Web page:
My eye, do not weep

My eye, do not weep for those who are dead;
weep for those sleeping on prison beds.

Lonely, yearning for family and friends,
cruelty, torture – their final ends.

Their freedom depending on political bends,
approving, censuring – changing trends.

Their sacrifice and courage to history lends,
rebels? dissidents? – as the trial pends.

When freed, if freed, no kindness mends
the pain, the fear – the message it sends:

Be silent, be mute, about all that tends
to freedom. Or terror your family rends.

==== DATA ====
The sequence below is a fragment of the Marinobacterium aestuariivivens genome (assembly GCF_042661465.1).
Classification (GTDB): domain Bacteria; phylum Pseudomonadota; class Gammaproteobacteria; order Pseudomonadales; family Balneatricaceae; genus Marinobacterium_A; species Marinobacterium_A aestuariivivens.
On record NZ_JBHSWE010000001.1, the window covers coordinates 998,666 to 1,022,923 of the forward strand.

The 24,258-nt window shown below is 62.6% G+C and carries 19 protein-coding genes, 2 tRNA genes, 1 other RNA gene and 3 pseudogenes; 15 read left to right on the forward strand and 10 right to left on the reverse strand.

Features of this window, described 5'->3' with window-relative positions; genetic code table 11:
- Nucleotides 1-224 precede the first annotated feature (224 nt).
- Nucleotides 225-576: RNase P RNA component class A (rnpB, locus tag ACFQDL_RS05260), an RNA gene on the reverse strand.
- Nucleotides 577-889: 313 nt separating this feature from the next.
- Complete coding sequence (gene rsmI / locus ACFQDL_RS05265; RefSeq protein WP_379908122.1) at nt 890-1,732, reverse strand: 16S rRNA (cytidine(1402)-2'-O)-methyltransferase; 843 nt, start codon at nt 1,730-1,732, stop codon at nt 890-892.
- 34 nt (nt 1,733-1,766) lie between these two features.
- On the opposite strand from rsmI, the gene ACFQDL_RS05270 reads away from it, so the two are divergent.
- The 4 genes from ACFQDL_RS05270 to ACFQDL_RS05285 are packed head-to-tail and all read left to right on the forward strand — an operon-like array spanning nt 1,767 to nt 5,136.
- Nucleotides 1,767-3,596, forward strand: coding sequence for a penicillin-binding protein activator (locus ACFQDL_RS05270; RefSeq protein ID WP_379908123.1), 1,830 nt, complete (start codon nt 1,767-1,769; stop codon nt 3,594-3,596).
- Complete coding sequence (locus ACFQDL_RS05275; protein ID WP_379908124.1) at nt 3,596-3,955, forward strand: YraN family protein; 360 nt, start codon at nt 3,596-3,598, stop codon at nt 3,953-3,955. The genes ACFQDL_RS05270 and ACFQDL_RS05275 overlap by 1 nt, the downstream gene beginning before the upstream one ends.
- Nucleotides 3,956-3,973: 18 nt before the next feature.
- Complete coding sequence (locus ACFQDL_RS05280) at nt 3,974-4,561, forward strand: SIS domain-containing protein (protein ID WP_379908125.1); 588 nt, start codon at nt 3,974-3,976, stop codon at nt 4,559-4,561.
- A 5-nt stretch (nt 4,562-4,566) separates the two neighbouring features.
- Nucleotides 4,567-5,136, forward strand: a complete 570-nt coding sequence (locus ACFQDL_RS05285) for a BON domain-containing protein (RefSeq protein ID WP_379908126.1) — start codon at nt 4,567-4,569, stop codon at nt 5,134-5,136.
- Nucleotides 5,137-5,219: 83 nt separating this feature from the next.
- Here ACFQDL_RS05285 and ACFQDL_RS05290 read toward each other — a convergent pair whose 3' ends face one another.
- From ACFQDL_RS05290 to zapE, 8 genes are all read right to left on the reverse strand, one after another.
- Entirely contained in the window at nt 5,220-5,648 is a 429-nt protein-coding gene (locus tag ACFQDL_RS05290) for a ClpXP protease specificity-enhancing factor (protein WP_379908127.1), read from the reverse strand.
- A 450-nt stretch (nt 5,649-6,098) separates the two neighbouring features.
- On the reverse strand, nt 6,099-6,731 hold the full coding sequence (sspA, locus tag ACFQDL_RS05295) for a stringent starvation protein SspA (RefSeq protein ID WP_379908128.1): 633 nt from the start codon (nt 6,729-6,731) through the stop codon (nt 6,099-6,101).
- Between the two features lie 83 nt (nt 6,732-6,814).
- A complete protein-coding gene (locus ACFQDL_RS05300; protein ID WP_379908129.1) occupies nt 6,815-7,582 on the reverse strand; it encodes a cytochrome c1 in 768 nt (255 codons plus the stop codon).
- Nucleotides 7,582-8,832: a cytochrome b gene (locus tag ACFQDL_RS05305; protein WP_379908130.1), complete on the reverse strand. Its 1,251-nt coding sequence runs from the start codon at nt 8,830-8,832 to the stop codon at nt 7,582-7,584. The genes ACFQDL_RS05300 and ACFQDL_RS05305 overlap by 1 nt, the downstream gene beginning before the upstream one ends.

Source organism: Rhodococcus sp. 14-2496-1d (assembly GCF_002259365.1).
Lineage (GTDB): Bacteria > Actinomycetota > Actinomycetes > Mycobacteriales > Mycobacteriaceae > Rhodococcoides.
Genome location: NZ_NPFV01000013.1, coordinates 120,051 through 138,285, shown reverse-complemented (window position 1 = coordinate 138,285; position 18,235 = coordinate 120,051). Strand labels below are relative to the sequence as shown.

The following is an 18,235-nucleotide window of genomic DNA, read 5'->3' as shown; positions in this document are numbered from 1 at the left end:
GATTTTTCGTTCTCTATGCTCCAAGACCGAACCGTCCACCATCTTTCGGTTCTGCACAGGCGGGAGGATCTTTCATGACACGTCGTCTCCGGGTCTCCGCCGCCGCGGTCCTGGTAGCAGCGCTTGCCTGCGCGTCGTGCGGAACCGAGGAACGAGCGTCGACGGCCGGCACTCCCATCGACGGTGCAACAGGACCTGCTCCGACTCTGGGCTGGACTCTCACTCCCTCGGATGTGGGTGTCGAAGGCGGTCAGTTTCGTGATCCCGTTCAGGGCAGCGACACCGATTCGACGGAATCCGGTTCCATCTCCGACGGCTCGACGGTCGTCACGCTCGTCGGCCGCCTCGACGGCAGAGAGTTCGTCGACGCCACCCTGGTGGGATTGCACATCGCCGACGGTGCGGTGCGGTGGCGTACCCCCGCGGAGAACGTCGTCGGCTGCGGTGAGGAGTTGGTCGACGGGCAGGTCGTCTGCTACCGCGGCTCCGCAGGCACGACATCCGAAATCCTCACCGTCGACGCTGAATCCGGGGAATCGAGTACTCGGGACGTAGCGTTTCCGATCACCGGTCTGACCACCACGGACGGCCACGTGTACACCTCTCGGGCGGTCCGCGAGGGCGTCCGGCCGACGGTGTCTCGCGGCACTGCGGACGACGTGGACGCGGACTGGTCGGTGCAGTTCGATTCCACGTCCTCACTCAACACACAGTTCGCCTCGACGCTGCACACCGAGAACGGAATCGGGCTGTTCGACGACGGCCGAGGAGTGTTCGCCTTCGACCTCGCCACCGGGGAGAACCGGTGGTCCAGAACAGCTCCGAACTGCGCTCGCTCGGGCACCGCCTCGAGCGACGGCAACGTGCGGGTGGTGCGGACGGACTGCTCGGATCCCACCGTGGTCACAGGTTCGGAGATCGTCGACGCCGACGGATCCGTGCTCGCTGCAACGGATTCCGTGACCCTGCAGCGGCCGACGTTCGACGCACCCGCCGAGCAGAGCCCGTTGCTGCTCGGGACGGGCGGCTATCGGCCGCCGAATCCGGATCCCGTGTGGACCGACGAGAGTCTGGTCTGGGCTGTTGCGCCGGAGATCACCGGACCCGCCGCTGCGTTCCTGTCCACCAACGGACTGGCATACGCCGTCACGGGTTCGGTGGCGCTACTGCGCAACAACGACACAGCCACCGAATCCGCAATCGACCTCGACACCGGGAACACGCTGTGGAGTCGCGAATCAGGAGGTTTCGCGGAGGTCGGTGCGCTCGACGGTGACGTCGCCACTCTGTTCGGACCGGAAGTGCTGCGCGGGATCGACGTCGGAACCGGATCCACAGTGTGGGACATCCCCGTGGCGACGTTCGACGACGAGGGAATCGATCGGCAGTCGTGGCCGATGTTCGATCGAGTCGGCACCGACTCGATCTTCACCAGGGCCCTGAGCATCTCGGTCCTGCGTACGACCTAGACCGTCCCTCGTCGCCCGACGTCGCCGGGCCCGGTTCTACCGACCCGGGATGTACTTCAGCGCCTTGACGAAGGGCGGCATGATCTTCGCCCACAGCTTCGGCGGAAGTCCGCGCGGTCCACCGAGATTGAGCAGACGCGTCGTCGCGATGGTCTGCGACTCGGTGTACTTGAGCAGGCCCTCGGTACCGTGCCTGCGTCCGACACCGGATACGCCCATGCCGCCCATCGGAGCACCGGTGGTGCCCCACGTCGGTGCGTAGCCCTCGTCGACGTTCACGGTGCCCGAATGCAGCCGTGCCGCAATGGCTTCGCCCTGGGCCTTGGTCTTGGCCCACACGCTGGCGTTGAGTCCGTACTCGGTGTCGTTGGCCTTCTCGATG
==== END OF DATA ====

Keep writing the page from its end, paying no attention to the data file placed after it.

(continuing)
(Previously published in the Tripoli Post in 2007)

The first two lines of this poem are from a Libyan folk song. In Libyan poetry tradition (that goes back centuries), a poet would challenge other poets by composing a poem then daring them to ‘build’ upon the first stanza. Of course, that’s done in the Libyan dialect, but I thought I’d try it in English.
This is dedicated to all those Libyans who resist and fight injustice, whose weapons are their words and their pens. For every Libyan past and present.

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